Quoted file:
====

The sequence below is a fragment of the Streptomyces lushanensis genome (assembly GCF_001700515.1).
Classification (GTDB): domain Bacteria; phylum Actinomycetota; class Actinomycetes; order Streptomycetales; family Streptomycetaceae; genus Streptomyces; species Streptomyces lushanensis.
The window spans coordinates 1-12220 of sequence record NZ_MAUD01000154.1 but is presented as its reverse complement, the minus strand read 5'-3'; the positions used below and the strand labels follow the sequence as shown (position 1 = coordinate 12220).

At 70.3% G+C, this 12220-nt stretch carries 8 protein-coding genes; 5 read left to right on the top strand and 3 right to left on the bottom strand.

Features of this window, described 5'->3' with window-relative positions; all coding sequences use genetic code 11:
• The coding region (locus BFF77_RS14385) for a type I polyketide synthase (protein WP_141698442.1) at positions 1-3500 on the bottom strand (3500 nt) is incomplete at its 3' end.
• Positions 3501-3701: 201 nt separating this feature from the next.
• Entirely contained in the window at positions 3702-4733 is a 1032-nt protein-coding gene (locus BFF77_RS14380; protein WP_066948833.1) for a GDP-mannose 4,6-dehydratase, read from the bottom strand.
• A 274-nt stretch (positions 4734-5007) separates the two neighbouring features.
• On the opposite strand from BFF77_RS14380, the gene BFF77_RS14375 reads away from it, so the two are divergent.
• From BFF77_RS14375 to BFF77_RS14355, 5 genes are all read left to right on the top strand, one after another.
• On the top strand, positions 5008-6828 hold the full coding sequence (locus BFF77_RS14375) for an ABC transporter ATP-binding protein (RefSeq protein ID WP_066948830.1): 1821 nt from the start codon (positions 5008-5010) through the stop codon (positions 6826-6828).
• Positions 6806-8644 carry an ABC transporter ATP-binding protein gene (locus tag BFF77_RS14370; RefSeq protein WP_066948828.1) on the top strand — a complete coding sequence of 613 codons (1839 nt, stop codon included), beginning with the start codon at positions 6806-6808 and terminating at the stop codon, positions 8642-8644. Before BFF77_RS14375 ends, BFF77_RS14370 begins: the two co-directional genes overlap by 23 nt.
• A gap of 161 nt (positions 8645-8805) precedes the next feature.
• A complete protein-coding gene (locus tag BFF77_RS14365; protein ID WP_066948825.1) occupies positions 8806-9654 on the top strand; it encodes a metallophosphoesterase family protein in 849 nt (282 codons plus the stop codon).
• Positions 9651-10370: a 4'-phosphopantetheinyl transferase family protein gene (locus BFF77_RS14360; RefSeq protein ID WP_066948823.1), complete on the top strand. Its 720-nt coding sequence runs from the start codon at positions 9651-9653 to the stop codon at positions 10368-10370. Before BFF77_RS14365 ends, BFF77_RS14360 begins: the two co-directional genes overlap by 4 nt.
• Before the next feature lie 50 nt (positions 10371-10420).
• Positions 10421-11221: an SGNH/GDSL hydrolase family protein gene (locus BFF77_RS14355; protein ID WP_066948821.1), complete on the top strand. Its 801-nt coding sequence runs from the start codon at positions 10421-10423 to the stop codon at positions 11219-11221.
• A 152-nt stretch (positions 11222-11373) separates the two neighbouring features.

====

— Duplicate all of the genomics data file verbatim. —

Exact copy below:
The sequence below is a fragment of the Streptomyces lushanensis genome (assembly GCF_001700515.1).
Classification (GTDB): domain Bacteria; phylum Actinomycetota; class Actinomycetes; order Streptomycetales; family Streptomycetaceae; genus Streptomyces; species Streptomyces lushanensis.
The window spans coordinates 1-12220 of sequence record NZ_MAUD01000154.1 but is presented as its reverse complement, the minus strand read 5'-3'; the positions used below and the strand labels follow the sequence as shown (position 1 = coordinate 12220).

At 70.3% G+C, this 12220-nt stretch carries 8 protein-coding genes; 5 read left to right on the top strand and 3 right to left on the bottom strand.

Features of this window, described 5'->3' with window-relative positions; all coding sequences use genetic code 11:
• The coding region (locus BFF77_RS14385) for a type I polyketide synthase (protein WP_141698442.1) at positions 1-3500 on the bottom strand (3500 nt) is incomplete at its 3' end.
• Positions 3501-3701: 201 nt separating this feature from the next.
• Entirely contained in the window at positions 3702-4733 is a 1032-nt protein-coding gene (locus BFF77_RS14380; protein WP_066948833.1) for a GDP-mannose 4,6-dehydratase, read from the bottom strand.
• A 274-nt stretch (positions 4734-5007) separates the two neighbouring features.
• On the opposite strand from BFF77_RS14380, the gene BFF77_RS14375 reads away from it, so the two are divergent.
• From BFF77_RS14375 to BFF77_RS14355, 5 genes are all read left to right on the top strand, one after another.
• On the top strand, positions 5008-6828 hold the full coding sequence (locus BFF77_RS14375) for an ABC transporter ATP-binding protein (RefSeq protein ID WP_066948830.1): 1821 nt from the start codon (positions 5008-5010) through the stop codon (positions 6826-6828).
• Positions 6806-8644 carry an ABC transporter ATP-binding protein gene (locus tag BFF77_RS14370; RefSeq protein WP_066948828.1) on the top strand — a complete coding sequence of 613 codons (1839 nt, stop codon included), beginning with the start codon at positions 6806-6808 and terminating at the stop codon, positions 8642-8644. Before BFF77_RS14375 ends, BFF77_RS14370 begins: the two co-directional genes overlap by 23 nt.
• A gap of 161 nt (positions 8645-8805) precedes the next feature.
• A complete protein-coding gene (locus tag BFF77_RS14365; protein ID WP_066948825.1) occupies positions 8806-9654 on the top strand; it encodes a metallophosphoesterase family protein in 849 nt (282 codons plus the stop codon).
• Positions 9651-10370: a 4'-phosphopantetheinyl transferase family protein gene (locus BFF77_RS14360; RefSeq protein ID WP_066948823.1), complete on the top strand. Its 720-nt coding sequence runs from the start codon at positions 9651-9653 to the stop codon at positions 10368-10370. Before BFF77_RS14365 ends, BFF77_RS14360 begins: the two co-directional genes overlap by 4 nt.
• Before the next feature lie 50 nt (positions 10371-10420).
• Positions 10421-11221: an SGNH/GDSL hydrolase family protein gene (locus BFF77_RS14355; protein ID WP_066948821.1), complete on the top strand. Its 801-nt coding sequence runs from the start codon at positions 10421-10423 to the stop codon at positions 11219-11221.
• A 152-nt stretch (positions 11222-11373) separates the two neighbouring features.